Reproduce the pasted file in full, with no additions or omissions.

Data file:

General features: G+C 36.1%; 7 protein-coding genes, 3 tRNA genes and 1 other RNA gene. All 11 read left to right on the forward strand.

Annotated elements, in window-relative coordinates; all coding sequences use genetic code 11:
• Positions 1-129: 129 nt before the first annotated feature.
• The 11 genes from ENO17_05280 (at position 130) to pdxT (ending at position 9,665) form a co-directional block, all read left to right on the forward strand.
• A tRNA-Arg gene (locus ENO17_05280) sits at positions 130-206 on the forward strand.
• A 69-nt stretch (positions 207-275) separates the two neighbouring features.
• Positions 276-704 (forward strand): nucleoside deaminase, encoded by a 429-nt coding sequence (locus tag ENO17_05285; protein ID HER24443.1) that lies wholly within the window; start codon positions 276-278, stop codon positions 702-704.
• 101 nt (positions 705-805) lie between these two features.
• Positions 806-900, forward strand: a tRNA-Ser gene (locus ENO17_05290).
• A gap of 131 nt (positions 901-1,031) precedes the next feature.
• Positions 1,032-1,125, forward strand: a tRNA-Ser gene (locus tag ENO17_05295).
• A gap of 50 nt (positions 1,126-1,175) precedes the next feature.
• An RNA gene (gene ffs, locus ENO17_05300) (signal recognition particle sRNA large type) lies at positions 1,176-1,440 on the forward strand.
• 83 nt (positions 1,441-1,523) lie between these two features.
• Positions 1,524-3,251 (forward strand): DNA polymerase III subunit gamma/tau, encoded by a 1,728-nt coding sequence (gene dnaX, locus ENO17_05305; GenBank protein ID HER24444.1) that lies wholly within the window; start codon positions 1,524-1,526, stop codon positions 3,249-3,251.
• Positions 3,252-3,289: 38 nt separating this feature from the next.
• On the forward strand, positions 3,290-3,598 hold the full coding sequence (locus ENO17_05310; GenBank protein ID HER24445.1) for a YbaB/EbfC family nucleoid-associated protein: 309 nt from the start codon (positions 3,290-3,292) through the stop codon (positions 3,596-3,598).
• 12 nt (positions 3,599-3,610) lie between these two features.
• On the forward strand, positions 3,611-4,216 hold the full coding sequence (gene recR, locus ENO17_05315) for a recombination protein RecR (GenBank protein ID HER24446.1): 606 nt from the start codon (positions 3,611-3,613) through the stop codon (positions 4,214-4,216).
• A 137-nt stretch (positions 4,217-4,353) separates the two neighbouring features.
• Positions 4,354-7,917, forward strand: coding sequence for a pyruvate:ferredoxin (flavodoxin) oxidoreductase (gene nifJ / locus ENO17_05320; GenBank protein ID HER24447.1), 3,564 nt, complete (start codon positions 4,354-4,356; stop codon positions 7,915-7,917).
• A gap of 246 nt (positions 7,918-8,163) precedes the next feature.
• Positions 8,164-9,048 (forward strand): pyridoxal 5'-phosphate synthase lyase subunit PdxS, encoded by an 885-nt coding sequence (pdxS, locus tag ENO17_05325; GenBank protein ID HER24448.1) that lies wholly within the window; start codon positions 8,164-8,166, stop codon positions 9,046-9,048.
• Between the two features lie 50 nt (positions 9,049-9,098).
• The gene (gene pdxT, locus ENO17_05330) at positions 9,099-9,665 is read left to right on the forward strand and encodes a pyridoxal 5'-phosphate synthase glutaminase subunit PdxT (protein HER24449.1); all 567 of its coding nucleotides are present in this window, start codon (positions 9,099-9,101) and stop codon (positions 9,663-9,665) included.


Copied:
General features: G+C 36.1%; 7 protein-coding genes, 3 tRNA genes and 1 other RNA gene. All 11 read left to right on the forward strand.

Annotated elements, in window-relative coordinates; all coding sequences use genetic code 11:
• Positions 1-129: 129 nt before the first annotated feature.
• The 11 genes from ENO17_05280 (at position 130) to pdxT (ending at position 9,665) form a co-directional block, all read left to right on the forward strand.
• A tRNA-Arg gene (locus ENO17_05280) sits at positions 130-206 on the forward strand.
• A 69-nt stretch (positions 207-275) separates the two neighbouring features.
• Positions 276-704 (forward strand): nucleoside deaminase, encoded by a 429-nt coding sequence (locus tag ENO17_05285; protein ID HER24443.1) that lies wholly within the window; start codon positions 276-278, stop codon positions 702-704.
• 101 nt (positions 705-805) lie between these two features.
• Positions 806-900, forward strand: a tRNA-Ser gene (locus ENO17_05290).
• A gap of 131 nt (positions 901-1,031) precedes the next feature.
• Positions 1,032-1,125, forward strand: a tRNA-Ser gene (locus tag ENO17_05295).
• A gap of 50 nt (positions 1,126-1,175) precedes the next feature.
• An RNA gene (gene ffs, locus ENO17_05300) (signal recognition particle sRNA large type) lies at positions 1,176-1,440 on the forward strand.
• 83 nt (positions 1,441-1,523) lie between these two features.
• Positions 1,524-3,251 (forward strand): DNA polymerase III subunit gamma/tau, encoded by a 1,728-nt coding sequence (gene dnaX, locus ENO17_05305; GenBank protein ID HER24444.1) that lies wholly within the window; start codon positions 1,524-1,526, stop codon positions 3,249-3,251.
• Positions 3,252-3,289: 38 nt separating this feature from the next.
• On the forward strand, positions 3,290-3,598 hold the full coding sequence (locus ENO17_05310; GenBank protein ID HER24445.1) for a YbaB/EbfC family nucleoid-associated protein: 309 nt from the start codon (positions 3,290-3,292) through the stop codon (positions 3,596-3,598).
• 12 nt (positions 3,599-3,610) lie between these two features.
• On the forward strand, positions 3,611-4,216 hold the full coding sequence (gene recR, locus ENO17_05315) for a recombination protein RecR (GenBank protein ID HER24446.1): 606 nt from the start codon (positions 3,611-3,613) through the stop codon (positions 4,214-4,216).
• A 137-nt stretch (positions 4,217-4,353) separates the two neighbouring features.
• Positions 4,354-7,917, forward strand: coding sequence for a pyruvate:ferredoxin (flavodoxin) oxidoreductase (gene nifJ / locus ENO17_05320; GenBank protein ID HER24447.1), 3,564 nt, complete (start codon positions 4,354-4,356; stop codon positions 7,915-7,917).
• A gap of 246 nt (positions 7,918-8,163) precedes the next feature.
• Positions 8,164-9,048 (forward strand): pyridoxal 5'-phosphate synthase lyase subunit PdxS, encoded by an 885-nt coding sequence (pdxS, locus tag ENO17_05325; GenBank protein ID HER24448.1) that lies wholly within the window; start codon positions 8,164-8,166, stop codon positions 9,046-9,048.
• Between the two features lie 50 nt (positions 9,049-9,098).
• The gene (gene pdxT, locus ENO17_05330) at positions 9,099-9,665 is read left to right on the forward strand and encodes a pyridoxal 5'-phosphate synthase glutaminase subunit PdxT (protein HER24449.1); all 567 of its coding nucleotides are present in this window, start codon (positions 9,099-9,101) and stop codon (positions 9,663-9,665) included.